• Slowed or stopped breathing
  • Nausea
  • Vomiting
  • Constipation

If regular opioid usage persists, more serious health concerns could arise. Here’s how long-term opioid use can affect various parts of the body:

  • Brain: Using opioids heavily can cause depression and sedation and alter the brain’s natural reward system pathways, which leads to addiction.
  • Blood: Crushed-pill injections and heroin use can make veins collapse. Additionally, sharing needles increases the risk of contracting diseases like HIV.
  • Liver: Another risk of shared infected needles is hepatitis, an inflammatory condition of the liver.
  • Heart: Contamination from long-term opioid use can cause the heart lining to become infected.
  • Lungs: Long-term opioid use can also result in a lung infection or respiratory depression, which can lead to slowed breathing — a potentially fatal symptom. Respiratory arrest is another potentially fatal side effect that deprives the brain and body tissues of oxygen, which weakens the organ system overall.
  • Muscles: Regular opioid use interferes with the nervous system’s normal functions, which can make the muscles more sensitive to pain.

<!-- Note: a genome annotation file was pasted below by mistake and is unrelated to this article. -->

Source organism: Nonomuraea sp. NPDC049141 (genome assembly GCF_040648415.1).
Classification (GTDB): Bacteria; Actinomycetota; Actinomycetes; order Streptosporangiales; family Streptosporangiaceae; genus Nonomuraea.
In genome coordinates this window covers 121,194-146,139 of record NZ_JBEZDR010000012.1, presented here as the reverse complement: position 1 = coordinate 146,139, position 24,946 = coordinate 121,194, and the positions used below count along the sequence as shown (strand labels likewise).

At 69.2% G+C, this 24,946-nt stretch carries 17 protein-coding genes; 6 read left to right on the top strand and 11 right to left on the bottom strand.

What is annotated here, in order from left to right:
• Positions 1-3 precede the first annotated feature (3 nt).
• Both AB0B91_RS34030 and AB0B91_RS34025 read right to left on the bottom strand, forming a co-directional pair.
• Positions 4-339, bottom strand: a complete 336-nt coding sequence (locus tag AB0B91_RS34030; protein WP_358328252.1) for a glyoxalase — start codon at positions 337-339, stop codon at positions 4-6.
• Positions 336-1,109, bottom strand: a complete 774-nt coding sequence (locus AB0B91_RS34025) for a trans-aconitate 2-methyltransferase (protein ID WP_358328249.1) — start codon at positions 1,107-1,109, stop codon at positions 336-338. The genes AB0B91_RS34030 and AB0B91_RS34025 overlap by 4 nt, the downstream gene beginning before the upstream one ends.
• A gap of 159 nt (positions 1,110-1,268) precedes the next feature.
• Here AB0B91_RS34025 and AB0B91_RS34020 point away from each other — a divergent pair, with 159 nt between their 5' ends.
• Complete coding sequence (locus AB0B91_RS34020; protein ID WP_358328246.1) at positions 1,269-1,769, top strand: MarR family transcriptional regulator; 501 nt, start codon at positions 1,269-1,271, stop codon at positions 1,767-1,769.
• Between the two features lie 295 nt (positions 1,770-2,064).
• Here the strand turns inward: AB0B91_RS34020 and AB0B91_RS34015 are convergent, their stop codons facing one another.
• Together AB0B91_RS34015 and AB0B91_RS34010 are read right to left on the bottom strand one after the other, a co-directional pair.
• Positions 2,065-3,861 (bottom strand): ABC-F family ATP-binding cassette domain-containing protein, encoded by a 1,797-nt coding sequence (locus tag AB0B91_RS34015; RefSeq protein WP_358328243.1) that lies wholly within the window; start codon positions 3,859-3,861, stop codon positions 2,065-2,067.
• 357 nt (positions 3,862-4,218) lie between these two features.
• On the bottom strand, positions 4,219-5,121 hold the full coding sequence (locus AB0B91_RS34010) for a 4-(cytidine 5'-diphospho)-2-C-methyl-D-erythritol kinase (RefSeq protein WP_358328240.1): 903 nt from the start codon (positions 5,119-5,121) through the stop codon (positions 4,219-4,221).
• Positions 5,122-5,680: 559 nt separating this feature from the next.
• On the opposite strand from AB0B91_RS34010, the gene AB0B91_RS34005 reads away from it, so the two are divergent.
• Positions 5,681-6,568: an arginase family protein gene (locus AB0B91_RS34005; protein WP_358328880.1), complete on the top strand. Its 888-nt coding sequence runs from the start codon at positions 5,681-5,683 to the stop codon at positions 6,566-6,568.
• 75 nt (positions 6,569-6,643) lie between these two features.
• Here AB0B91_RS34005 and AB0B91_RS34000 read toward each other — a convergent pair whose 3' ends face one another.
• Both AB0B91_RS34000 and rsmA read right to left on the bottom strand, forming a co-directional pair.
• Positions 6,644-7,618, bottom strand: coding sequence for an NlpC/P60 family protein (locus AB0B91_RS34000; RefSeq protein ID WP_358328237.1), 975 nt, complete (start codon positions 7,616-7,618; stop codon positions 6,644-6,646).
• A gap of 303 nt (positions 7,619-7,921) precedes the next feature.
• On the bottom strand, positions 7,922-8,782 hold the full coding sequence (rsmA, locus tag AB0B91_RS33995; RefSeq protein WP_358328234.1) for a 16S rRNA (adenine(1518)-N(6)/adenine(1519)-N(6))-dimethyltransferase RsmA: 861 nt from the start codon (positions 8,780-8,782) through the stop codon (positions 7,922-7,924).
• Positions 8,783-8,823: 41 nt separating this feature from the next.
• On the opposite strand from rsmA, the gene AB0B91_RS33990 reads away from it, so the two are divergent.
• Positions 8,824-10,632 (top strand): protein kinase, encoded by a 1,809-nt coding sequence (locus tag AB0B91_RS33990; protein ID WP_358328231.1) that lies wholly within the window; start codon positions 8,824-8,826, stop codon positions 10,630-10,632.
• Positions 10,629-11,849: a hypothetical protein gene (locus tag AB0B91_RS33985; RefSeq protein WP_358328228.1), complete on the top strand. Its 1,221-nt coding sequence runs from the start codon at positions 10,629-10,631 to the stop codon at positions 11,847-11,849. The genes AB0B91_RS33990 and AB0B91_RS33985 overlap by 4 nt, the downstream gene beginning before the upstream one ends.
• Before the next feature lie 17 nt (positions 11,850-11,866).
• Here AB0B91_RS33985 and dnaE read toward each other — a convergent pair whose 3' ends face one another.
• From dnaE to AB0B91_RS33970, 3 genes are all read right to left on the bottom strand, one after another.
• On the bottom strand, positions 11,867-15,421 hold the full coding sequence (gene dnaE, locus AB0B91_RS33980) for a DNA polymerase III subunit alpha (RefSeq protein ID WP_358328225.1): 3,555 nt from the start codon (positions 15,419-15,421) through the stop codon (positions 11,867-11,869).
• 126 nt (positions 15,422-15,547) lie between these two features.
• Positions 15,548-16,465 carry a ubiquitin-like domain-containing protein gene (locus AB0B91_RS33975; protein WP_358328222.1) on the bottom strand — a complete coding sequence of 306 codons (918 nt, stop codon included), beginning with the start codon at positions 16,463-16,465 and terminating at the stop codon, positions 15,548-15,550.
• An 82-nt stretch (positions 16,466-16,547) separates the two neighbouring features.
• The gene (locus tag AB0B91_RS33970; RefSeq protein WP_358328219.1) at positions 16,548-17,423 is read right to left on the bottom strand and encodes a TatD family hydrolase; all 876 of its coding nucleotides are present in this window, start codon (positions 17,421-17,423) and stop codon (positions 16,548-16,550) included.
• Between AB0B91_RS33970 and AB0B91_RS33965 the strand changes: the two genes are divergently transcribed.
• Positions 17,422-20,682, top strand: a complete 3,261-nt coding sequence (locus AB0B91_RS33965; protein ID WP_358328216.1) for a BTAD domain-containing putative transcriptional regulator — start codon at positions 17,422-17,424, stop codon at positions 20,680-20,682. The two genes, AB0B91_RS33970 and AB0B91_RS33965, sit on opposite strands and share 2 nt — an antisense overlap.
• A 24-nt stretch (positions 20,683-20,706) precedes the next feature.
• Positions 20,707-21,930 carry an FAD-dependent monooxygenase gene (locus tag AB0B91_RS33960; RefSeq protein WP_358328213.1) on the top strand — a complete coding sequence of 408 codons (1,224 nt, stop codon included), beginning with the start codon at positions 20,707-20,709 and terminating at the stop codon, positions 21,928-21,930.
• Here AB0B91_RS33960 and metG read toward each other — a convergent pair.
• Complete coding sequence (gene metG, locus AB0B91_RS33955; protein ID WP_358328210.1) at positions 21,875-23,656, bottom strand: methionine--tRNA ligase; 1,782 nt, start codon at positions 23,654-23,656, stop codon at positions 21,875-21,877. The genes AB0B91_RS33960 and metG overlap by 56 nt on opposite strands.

• Digestive system: Misusing opioids can slow down the digestive system, resulting in constipation, nausea and a higher risk of developing more severe conditions like small bowel obstruction or perforation.
  • Immune system: Prolonged opioid use suppresses the body’s immune response, making it more vulnerable to infection.
  • Skeletal system:Research has found that those who misuse opioids are more likely to sustain a bone break or fracture because they are at a greater risk of bone thinning and loss due to impaired regrowth.

Overall Effects Opioids Can Have on Your Brain or Body

Overall Effects Opioids Can Have on Your Brain or Body

When taken correctly, opioids can successfully mitigate pain as an effective method for managing injury or surgery pain. Using opioids as prescribed by a medical professional can help a patient recover as quickly and painlessly as possible.

However, anyone prescribed opioid painkillers should follow their doctor’s instructions very carefully, as opioids are highly addictive. Misusing opioids may lead to opioid use disorder, a medical condition characterized by the inability to abstain from using opioids. The probability of developing a long-term reliance on opioids rises sharply after just five days of prescription use.

Opioid use disorder typically includes many of the long-term side effects listed above as well as withdrawal symptoms, such as sweating and cravings. Opioid use disorder also involves behaviors focused on using opioids and obtaining the pleasant feeling the drugs cause, which often disrupt daily routines and inhibit healthy relationships.

Those who are prescribed opioid painkillers after a medical procedure can avoid opioid use disorder by speaking with their doctor about safe opioid use and following these tips:

  • Take the lowest possible prescription and never take more than prescribed.
  • Do not take opioids to treat long-term or chronic pain.